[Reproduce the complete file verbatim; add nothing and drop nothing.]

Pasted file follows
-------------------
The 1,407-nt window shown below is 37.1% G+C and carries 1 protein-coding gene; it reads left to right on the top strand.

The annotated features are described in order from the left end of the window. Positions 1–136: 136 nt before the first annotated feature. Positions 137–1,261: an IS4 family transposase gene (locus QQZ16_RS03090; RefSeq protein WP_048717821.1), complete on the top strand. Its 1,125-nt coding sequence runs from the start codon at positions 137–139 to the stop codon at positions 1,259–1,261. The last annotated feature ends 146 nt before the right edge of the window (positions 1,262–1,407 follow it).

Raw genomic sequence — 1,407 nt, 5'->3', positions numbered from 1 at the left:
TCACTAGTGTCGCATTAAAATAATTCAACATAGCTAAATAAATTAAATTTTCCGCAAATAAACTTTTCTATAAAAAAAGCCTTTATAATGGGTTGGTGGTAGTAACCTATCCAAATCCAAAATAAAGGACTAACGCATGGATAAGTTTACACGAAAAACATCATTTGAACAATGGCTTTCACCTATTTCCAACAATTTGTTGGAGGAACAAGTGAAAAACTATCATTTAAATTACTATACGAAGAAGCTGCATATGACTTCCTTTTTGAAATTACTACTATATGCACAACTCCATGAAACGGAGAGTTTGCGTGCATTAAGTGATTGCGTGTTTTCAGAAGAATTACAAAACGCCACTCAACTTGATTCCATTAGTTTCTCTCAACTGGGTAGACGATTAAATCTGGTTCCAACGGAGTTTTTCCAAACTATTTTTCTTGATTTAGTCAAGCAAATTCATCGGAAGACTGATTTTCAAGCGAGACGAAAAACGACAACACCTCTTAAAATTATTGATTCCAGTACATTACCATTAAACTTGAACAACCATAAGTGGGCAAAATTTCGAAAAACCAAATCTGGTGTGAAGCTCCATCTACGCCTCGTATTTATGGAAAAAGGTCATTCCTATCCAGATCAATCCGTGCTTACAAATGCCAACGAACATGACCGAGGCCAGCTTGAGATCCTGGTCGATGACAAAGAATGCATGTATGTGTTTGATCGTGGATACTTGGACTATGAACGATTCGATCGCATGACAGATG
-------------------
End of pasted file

The 1,407-nt window shown below is 37.1% G+C and carries 1 protein-coding gene; it reads left to right on the top strand.

The annotated features are described in order from the left end of the window. Positions 1–136: 136 nt before the first annotated feature. Positions 137–1,261: an IS4 family transposase gene (locus QQZ16_RS03090; RefSeq protein WP_048717821.1), complete on the top strand. Its 1,125-nt coding sequence runs from the start codon at positions 137–139 to the stop codon at positions 1,259–1,261. The last annotated feature ends 146 nt before the right edge of the window (positions 1,262–1,407 follow it).

Raw genomic sequence — 1,407 nt, 5'->3', positions numbered from 1 at the left:
TCACTAGTGTCGCATTAAAATAATTCAACATAGCTAAATAAATTAAATTTTCCGCAAATAAACTTTTCTATAAAAAAAGCCTTTATAATGGGTTGGTGGTAGTAACCTATCCAAATCCAAAATAAAGGACTAACGCATGGATAAGTTTACACGAAAAACATCATTTGAACAATGGCTTTCACCTATTTCCAACAATTTGTTGGAGGAACAAGTGAAAAACTATCATTTAAATTACTATACGAAGAAGCTGCATATGACTTCCTTTTTGAAATTACTACTATATGCACAACTCCATGAAACGGAGAGTTTGCGTGCATTAAGTGATTGCGTGTTTTCAGAAGAATTACAAAACGCCACTCAACTTGATTCCATTAGTTTCTCTCAACTGGGTAGACGATTAAATCTGGTTCCAACGGAGTTTTTCCAAACTATTTTTCTTGATTTAGTCAAGCAAATTCATCGGAAGACTGATTTTCAAGCGAGACGAAAAACGACAACACCTCTTAAAATTATTGATTCCAGTACATTACCATTAAACTTGAACAACCATAAGTGGGCAAAATTTCGAAAAACCAAATCTGGTGTGAAGCTCCATCTACGCCTCGTATTTATGGAAAAAGGTCATTCCTATCCAGATCAATCCGTGCTTACAAATGCCAACGAACATGACCGAGGCCAGCTTGAGATCCTGGTCGATGACAAAGAATGCATGTATGTGTTTGATCGTGGATACTTGGACTATGAACGATTCGATCGCATGACAGATG